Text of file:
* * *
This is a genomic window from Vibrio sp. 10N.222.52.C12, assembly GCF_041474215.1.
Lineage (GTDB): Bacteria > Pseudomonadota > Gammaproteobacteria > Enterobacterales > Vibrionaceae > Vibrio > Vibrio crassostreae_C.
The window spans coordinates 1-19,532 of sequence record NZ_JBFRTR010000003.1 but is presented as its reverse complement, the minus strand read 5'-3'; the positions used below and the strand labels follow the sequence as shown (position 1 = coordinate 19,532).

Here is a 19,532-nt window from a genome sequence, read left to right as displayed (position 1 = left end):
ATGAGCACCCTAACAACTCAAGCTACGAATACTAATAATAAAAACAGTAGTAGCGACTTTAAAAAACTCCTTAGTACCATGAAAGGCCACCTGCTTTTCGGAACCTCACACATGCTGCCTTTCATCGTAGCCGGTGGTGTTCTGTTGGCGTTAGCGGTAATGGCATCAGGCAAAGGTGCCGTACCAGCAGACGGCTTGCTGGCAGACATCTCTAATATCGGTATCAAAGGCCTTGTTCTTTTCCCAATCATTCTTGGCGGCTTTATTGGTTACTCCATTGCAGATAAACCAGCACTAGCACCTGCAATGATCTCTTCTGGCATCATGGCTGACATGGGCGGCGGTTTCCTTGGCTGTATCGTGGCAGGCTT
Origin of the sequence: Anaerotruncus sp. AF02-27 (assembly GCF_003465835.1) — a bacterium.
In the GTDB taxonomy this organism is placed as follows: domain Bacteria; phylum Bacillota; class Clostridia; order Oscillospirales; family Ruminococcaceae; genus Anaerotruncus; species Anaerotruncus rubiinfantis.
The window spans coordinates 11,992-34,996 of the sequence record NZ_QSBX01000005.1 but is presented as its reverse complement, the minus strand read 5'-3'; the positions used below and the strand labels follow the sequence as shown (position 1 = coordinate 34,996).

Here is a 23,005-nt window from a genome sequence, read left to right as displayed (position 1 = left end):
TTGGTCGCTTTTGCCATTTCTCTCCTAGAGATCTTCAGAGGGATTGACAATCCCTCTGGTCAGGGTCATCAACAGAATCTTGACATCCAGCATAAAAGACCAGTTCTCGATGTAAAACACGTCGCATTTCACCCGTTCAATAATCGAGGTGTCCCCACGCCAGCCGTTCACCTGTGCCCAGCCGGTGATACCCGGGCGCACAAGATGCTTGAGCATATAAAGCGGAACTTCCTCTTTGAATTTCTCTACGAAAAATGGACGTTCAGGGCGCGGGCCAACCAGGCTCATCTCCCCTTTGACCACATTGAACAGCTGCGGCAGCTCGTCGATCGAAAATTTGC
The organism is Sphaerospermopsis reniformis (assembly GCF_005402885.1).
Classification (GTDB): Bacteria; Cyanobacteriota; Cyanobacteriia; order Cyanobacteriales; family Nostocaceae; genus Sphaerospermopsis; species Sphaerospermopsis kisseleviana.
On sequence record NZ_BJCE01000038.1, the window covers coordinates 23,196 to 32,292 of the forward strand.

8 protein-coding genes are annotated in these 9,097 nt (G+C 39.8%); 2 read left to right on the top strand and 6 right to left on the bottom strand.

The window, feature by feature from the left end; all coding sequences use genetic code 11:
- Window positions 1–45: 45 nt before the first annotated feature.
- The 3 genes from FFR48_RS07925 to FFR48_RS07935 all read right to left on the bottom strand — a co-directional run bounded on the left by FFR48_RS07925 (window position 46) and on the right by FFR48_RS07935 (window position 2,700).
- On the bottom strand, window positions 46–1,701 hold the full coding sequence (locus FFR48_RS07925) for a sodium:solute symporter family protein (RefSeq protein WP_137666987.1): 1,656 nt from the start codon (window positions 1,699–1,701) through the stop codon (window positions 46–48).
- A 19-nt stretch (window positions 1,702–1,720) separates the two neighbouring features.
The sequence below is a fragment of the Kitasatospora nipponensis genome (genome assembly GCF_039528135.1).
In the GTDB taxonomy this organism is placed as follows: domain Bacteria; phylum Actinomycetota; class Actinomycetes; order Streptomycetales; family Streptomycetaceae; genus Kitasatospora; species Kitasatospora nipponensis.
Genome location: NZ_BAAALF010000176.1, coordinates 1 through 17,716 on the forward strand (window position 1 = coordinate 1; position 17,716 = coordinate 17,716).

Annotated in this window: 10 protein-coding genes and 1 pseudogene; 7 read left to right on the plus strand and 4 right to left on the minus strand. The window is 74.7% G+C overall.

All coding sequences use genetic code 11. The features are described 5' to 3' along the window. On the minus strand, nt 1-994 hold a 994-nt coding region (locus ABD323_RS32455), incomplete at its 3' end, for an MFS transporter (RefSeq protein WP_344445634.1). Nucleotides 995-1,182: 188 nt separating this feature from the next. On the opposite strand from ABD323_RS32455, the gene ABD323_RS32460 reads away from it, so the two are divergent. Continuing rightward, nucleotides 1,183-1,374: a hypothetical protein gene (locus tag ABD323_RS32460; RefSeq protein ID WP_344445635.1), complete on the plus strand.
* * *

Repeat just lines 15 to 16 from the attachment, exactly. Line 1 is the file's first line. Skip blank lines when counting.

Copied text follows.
The window, feature by feature from the left end; all coding sequences use genetic code 11:
- Window positions 1–45: 45 nt before the first annotated feature.